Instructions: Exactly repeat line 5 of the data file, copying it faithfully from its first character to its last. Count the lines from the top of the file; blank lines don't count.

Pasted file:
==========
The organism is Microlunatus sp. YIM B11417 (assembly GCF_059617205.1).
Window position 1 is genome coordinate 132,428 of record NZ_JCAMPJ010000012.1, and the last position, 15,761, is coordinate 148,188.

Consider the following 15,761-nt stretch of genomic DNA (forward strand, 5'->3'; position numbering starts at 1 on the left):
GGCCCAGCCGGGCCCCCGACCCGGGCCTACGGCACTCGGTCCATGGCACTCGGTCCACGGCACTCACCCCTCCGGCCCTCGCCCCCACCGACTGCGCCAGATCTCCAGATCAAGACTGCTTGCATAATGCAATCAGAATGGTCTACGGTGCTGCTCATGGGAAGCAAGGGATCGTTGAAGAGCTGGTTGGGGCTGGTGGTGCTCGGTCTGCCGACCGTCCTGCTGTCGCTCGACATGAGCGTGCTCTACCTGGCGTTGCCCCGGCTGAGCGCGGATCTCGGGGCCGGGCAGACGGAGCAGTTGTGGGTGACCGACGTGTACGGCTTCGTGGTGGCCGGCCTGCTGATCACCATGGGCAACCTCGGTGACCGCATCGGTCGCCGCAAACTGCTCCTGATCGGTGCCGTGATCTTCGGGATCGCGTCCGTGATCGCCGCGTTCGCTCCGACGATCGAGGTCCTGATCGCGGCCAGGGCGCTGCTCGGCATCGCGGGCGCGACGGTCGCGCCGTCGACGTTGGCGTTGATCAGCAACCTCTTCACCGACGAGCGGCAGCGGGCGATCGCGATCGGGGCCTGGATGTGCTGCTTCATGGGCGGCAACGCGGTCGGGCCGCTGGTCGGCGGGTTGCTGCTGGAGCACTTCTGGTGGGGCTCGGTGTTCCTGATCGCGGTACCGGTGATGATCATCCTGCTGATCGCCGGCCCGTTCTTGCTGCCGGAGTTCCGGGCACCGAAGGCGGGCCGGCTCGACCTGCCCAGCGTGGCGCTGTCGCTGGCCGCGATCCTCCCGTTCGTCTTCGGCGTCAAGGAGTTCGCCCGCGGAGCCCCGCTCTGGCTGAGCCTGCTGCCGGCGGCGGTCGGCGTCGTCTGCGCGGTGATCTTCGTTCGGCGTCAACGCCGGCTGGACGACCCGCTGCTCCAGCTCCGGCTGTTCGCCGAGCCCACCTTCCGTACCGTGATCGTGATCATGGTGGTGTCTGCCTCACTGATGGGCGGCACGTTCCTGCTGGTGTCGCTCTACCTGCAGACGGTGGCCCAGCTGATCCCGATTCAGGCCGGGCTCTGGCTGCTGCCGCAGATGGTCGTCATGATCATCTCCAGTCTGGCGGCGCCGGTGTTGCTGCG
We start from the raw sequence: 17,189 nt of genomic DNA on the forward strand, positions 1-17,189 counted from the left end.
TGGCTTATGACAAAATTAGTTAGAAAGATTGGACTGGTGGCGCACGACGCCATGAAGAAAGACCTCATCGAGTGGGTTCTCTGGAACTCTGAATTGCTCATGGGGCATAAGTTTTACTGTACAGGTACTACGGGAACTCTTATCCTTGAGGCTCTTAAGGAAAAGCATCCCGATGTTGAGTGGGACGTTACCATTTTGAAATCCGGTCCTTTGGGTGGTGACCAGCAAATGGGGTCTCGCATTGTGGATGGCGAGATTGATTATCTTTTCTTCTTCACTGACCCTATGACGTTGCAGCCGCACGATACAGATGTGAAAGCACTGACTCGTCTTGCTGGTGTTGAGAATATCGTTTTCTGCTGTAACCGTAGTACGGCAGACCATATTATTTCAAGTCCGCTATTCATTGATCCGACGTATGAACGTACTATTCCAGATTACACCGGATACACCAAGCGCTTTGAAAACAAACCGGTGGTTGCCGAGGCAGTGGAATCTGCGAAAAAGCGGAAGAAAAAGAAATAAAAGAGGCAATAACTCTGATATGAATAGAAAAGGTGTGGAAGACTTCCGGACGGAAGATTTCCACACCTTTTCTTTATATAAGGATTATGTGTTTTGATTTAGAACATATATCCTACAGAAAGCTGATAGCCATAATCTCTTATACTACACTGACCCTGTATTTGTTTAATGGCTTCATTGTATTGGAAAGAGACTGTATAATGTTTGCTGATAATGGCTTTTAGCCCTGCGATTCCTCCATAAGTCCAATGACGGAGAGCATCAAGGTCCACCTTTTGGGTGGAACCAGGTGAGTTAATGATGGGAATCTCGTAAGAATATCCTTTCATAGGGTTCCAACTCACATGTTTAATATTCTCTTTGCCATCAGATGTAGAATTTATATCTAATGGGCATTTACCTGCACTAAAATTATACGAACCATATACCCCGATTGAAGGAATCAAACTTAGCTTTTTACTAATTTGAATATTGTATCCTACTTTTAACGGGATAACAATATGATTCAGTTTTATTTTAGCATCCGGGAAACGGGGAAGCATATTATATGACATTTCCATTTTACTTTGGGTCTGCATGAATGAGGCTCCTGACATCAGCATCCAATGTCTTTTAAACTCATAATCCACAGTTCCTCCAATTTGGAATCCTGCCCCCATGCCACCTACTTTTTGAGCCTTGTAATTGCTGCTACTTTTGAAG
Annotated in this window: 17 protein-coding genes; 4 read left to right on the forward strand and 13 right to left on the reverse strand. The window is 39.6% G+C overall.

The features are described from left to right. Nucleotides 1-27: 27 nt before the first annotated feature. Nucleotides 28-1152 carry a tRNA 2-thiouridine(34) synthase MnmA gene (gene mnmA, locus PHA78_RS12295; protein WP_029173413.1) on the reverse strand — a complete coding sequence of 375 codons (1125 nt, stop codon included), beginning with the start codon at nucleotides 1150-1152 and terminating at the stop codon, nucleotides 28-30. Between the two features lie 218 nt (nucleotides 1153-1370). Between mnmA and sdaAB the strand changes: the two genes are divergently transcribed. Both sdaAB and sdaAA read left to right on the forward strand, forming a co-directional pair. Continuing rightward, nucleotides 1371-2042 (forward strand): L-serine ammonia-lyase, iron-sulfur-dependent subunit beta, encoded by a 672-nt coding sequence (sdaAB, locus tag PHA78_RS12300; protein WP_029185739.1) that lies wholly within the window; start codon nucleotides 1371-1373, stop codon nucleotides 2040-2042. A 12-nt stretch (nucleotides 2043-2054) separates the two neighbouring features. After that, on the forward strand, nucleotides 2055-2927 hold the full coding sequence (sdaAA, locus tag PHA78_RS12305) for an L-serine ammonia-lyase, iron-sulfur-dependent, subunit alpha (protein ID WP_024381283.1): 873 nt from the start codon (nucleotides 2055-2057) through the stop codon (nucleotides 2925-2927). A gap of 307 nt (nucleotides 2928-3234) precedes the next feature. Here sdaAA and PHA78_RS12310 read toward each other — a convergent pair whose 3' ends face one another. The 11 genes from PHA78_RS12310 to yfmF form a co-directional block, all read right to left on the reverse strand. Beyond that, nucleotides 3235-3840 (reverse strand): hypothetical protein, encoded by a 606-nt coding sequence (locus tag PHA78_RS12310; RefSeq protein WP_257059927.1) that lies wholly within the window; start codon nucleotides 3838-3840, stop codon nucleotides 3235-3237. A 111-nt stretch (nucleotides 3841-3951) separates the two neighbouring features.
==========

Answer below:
We start from the raw sequence: 17,189 nt of genomic DNA on the forward strand, positions 1-17,189 counted from the left end.